Lord Ranchodrai epitomises the old saying ‘Discretion is better part of valour’. Ranchod-rai is the strange title of Shri Krishna in Dakor, Gujarat. Usually, calling someone Ranchod is a derogatory remark, as the word ‘ranchod’ means ‘he who has fled from the battlefield.’ Yet here, the title is used as the signature of the great God who knows when to fight and when to flee. Even his flight from the battlefield was a strategic move and one designed to defeat his enemy. By taking flight, Shri Krushna made sure he ready for battle another day – a day of his own choosing.
To understand the reason for this title of Ranchod and it’s history, let us have a look at the Bhagvat Puran where it’s history originated. (10th Canto, chapters 50, 51 and 52)
In ancient times, Mathura was ruled in part as monarchy and partly as a republic with a ruling council of elders. Kansa had usurped the power of the council and imprisoned his own father, along with various prominent clan members, to gain control over Mathura as a whole. Shri Krushna and Balarama killed Kansa and returned the power to the council of Mathura’s elders.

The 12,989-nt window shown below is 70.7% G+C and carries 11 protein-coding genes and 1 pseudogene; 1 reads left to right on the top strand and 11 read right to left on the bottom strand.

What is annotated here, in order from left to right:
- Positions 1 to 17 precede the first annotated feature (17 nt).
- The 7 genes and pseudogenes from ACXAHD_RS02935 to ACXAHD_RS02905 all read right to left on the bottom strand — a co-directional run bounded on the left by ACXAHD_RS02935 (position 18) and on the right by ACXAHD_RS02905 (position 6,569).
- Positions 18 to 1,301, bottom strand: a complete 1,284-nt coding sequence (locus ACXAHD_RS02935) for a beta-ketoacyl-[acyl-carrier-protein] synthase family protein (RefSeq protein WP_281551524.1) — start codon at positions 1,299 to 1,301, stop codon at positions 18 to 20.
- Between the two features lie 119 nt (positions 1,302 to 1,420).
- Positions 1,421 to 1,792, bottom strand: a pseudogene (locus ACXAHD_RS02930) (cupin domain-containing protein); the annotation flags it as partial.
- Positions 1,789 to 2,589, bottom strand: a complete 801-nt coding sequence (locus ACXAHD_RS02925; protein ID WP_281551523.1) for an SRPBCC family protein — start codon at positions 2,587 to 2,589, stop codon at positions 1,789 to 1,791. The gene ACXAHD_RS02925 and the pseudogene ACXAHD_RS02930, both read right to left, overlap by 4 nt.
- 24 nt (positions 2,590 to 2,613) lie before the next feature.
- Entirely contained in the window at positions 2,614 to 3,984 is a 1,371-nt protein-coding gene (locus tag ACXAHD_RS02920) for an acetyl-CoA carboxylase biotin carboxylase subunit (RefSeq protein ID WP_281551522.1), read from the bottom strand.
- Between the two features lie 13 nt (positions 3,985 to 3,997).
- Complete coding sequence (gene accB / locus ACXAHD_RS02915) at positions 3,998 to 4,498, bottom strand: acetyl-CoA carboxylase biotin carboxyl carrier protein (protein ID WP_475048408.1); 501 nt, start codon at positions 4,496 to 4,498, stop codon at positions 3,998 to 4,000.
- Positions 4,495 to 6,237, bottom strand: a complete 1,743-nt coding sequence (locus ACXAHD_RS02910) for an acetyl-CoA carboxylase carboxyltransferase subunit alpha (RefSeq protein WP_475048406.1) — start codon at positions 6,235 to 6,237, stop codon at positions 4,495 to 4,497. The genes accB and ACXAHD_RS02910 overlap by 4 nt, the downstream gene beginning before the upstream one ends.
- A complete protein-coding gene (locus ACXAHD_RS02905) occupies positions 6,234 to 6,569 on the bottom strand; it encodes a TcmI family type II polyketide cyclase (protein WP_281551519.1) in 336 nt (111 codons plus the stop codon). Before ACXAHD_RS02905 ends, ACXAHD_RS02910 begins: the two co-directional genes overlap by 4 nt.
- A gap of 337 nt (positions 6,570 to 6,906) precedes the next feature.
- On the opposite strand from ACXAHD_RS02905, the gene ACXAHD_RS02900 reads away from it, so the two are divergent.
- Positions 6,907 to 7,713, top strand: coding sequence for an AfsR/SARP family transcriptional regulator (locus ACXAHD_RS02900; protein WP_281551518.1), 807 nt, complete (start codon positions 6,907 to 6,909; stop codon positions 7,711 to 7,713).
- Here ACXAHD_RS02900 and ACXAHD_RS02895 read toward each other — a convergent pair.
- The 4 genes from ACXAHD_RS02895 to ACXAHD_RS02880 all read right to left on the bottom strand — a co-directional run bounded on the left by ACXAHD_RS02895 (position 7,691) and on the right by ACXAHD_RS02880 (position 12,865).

On hearing that Krushna had killed his son-in-law Kansa, Emperor Jarasandh of Magadh attacked Mathura with 23 akshohini (divisions of chariots, elephants, calvary and infantry - 23 x 2.6 lakh men). Shri Krushna and Balarama defeated the Emperor with ease. Shri Krushna was magnanimous in victory and let Jarasandh go without any pre-conditions on his good behaviour. Livid with rage, Jarasandh attacked Mathura 16 times, each time bringing a large army of mercenaries and warriors to fight his cause. Shri Krushna wanted to relieve the earth of its burdensome warriors and these battles were a great way to achieve his aim with minimum effort on his part! Jarasandh found the evil people and brought them to Shri Krushna to dispatch! It is important to remember, when God kills, those souls obtain moksha – so even fighting with God has spiritual value!